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PUGH V. UNITED STATES, 80 U. S. 633 (1871)
U.S. Supreme Court
Pugh v. United States, 80 U.S. 13 Wall. 633 633 (1871)
Pugh v. United States
80 U.S. (13 Wall.) 633
A petition to the Court of Claims setting forth
"First. That the United States, during the late civil war, illegally, violently, and forcibly took possession of the petitioner's plantation in one of the rebellious states on the false pretext that it bad been abandoned by the owner, and held it until January, 1866, during which time the United States, and the agents placed in charge of the plantation, destroyed and carried away the property of the petitioner to the value of $42,508;"
"Secondly. That the United States, during the same period, rented the plantation to sundry persons who made large crops, worth $15,000 or $30,000;"
does not present a case within the present jurisdiction of that court. The case made by the first allegation is barred by the Act of July 4, 1864, which excludes claims growing "out of the destruction or appropriation of or damage to property by the army or navy engaged in the suppression of the rebellion."
The second, because presenting the leasing of the property not otherwise than as an incident to the unlawful appropriation and spoliation of the plantation, and therefore not within the second and third sections of the Act of July 2, 1864, which provide for leasing abandoned lands by the agents of the Treasury Department and the payment of the net amounts into the Treasury.
By the act of Congress of 1855, constituting the Court of Claims, jurisdiction is given to it to hear and determine all claims against the United States founded on any law of Congress or upon any regulation of an executive department or upon any contract express or implied with the government of the United States.
A subsequent act, however -- that of July 4, 1864 -- enacts that this jurisdiction
"shall not extend to or include any claim against the United States growing out of the destruction or appropriation of or damage to property by the army or navy engaged in the suppression of the rebellion from the commencement to the close thereof."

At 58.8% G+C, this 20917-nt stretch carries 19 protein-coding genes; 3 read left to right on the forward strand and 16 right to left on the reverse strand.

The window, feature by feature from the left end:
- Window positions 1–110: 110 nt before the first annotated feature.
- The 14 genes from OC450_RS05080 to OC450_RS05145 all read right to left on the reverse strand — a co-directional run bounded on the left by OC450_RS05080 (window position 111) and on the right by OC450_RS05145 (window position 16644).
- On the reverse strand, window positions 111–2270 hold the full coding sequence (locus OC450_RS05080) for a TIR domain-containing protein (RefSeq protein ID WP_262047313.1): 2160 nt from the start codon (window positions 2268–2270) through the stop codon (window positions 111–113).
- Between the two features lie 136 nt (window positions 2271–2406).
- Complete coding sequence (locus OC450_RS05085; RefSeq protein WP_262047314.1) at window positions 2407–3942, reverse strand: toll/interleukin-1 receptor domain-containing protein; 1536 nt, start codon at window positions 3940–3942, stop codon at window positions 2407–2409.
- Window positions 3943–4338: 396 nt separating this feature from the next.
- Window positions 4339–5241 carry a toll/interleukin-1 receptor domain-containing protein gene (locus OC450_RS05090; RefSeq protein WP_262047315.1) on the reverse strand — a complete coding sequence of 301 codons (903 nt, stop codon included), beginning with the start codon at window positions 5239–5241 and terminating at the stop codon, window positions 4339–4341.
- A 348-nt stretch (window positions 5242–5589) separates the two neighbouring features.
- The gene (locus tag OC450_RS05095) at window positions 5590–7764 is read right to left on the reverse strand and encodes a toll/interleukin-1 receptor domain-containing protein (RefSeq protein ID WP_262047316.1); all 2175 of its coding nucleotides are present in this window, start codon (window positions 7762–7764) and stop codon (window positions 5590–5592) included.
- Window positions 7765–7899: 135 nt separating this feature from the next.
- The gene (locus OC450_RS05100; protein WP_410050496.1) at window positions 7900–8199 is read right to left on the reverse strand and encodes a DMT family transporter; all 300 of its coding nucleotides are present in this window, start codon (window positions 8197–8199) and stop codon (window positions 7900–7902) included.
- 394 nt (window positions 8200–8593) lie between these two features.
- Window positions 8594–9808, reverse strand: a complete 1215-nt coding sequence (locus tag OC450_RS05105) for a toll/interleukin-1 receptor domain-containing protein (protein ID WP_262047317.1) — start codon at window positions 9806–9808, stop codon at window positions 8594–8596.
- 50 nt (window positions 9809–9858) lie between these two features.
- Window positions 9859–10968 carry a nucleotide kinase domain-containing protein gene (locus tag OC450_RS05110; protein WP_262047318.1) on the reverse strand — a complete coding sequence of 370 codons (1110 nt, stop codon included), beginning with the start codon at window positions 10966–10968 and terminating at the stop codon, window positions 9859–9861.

An act of July 2, 1864, * amendatory of the Abandoned and Captured Property Act (an act which provides for taking possession and selling of captured and abandoned property
and paying the net proceeds to loyal owners) enacts, by its second and third sections, that the Treasury agents shall take charge of and lease the abandoned lands and houses &c., and pay the net amount of rents collected into the Treasury.
In this state of statutory law, one Pugh filed his petition in the Court of Claims, the substantial averments of it being:
First. That the United States, during the late civil war, illegally, violently, and forcibly took possession of his plantation in the State of Louisiana on the false pretext that it had been abandoned by the owner, and held it until January, 1866, during which time the United States and the agents placed in charge of the plantation destroyed and carried away the property of the petitioner to the value of $42,508, and,
Secondly. That the United States, during the same period, rented the plantation to sundry persons, who made large crops worth $15,000 or $30,000.
This petition was dismissed by the Court of Claims for want of jurisdiction, and the case was now here on appeal.
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